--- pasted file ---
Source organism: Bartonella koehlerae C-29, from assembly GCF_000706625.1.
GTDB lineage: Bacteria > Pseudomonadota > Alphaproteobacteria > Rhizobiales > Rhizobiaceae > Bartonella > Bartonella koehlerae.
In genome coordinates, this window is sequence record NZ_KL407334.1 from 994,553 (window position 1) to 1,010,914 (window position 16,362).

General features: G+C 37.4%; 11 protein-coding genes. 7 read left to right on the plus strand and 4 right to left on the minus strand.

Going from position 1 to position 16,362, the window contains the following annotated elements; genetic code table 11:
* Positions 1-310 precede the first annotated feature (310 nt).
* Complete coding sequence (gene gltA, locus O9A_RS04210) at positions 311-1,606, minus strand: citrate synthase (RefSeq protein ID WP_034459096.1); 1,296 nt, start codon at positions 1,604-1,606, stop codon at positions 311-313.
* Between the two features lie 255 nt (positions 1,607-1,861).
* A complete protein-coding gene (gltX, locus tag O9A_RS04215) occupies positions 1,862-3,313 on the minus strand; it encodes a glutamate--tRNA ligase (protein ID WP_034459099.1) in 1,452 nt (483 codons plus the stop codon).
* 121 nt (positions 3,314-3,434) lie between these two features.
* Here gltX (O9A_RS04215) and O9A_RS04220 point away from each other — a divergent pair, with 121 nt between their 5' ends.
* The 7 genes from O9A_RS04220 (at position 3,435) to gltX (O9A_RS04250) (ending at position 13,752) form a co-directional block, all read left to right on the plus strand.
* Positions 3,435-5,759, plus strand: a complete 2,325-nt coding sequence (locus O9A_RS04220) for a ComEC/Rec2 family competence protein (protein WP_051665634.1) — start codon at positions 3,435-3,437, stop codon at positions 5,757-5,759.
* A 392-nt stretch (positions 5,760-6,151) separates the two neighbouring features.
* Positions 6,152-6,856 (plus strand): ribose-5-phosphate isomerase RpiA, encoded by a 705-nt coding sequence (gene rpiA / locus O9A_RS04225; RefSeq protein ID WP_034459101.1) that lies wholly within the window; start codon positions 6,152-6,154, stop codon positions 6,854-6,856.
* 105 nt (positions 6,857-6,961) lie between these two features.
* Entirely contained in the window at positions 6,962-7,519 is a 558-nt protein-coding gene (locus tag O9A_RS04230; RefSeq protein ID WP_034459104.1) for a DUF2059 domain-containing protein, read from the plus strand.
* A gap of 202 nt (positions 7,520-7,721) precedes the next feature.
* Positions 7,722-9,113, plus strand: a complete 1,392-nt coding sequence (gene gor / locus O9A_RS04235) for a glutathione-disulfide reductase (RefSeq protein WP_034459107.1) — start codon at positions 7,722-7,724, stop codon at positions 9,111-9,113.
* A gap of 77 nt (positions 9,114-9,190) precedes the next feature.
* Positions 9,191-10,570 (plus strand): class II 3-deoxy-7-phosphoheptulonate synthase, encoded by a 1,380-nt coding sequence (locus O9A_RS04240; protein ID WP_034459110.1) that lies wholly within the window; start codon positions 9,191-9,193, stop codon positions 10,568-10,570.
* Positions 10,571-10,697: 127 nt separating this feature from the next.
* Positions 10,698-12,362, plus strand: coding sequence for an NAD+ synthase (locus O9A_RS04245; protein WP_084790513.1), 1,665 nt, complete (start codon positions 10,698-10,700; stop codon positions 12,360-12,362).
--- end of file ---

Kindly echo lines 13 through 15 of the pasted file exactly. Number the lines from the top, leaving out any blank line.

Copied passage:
* Positions 3,435-5,759, plus strand: a complete 2,325-nt coding sequence (locus O9A_RS04220) for a ComEC/Rec2 family competence protein (protein WP_051665634.1) — start codon at positions 3,435-3,437, stop codon at positions 5,757-5,759.
* A 392-nt stretch (positions 5,760-6,151) separates the two neighbouring features.
* Positions 6,152-6,856 (plus strand): ribose-5-phosphate isomerase RpiA, encoded by a 705-nt coding sequence (gene rpiA / locus O9A_RS04225; RefSeq protein ID WP_034459101.1) that lies wholly within the window; start codon positions 6,152-6,154, stop codon positions 6,854-6,856.